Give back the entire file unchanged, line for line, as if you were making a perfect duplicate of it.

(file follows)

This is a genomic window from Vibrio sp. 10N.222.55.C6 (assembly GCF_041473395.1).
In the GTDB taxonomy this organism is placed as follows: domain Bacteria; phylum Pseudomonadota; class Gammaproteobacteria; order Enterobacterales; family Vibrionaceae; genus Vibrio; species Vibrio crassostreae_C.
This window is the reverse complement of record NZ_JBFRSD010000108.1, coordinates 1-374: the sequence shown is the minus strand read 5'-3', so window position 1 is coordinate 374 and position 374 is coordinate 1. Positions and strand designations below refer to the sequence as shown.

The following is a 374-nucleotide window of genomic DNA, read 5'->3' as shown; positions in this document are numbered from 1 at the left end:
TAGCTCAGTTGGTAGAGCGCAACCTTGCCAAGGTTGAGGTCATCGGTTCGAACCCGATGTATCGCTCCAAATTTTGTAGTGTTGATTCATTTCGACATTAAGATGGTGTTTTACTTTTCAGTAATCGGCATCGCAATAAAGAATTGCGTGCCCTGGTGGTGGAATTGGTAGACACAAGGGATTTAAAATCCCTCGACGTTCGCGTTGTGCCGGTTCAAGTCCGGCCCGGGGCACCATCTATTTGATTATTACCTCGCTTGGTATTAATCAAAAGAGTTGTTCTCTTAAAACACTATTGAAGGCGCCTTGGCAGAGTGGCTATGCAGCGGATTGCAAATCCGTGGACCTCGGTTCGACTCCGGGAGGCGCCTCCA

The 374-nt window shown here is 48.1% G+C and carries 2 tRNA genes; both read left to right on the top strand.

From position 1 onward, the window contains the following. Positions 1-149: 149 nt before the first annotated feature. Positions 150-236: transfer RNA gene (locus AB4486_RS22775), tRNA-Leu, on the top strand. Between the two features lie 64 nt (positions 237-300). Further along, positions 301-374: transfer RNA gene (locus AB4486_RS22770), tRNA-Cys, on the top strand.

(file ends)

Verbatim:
This is a genomic window from Vibrio sp. 10N.222.55.C6 (assembly GCF_041473395.1).
In the GTDB taxonomy this organism is placed as follows: domain Bacteria; phylum Pseudomonadota; class Gammaproteobacteria; order Enterobacterales; family Vibrionaceae; genus Vibrio; species Vibrio crassostreae_C.
This window is the reverse complement of record NZ_JBFRSD010000108.1, coordinates 1-374: the sequence shown is the minus strand read 5'-3', so window position 1 is coordinate 374 and position 374 is coordinate 1. Positions and strand designations below refer to the sequence as shown.

The following is a 374-nucleotide window of genomic DNA, read 5'->3' as shown; positions in this document are numbered from 1 at the left end:
TAGCTCAGTTGGTAGAGCGCAACCTTGCCAAGGTTGAGGTCATCGGTTCGAACCCGATGTATCGCTCCAAATTTTGTAGTGTTGATTCATTTCGACATTAAGATGGTGTTTTACTTTTCAGTAATCGGCATCGCAATAAAGAATTGCGTGCCCTGGTGGTGGAATTGGTAGACACAAGGGATTTAAAATCCCTCGACGTTCGCGTTGTGCCGGTTCAAGTCCGGCCCGGGGCACCATCTATTTGATTATTACCTCGCTTGGTATTAATCAAAAGAGTTGTTCTCTTAAAACACTATTGAAGGCGCCTTGGCAGAGTGGCTATGCAGCGGATTGCAAATCCGTGGACCTCGGTTCGACTCCGGGAGGCGCCTCCA

The 374-nt window shown here is 48.1% G+C and carries 2 tRNA genes; both read left to right on the top strand.

From position 1 onward, the window contains the following. Positions 1-149: 149 nt before the first annotated feature. Positions 150-236: transfer RNA gene (locus AB4486_RS22775), tRNA-Leu, on the top strand. Between the two features lie 64 nt (positions 237-300). Further along, positions 301-374: transfer RNA gene (locus AB4486_RS22770), tRNA-Cys, on the top strand.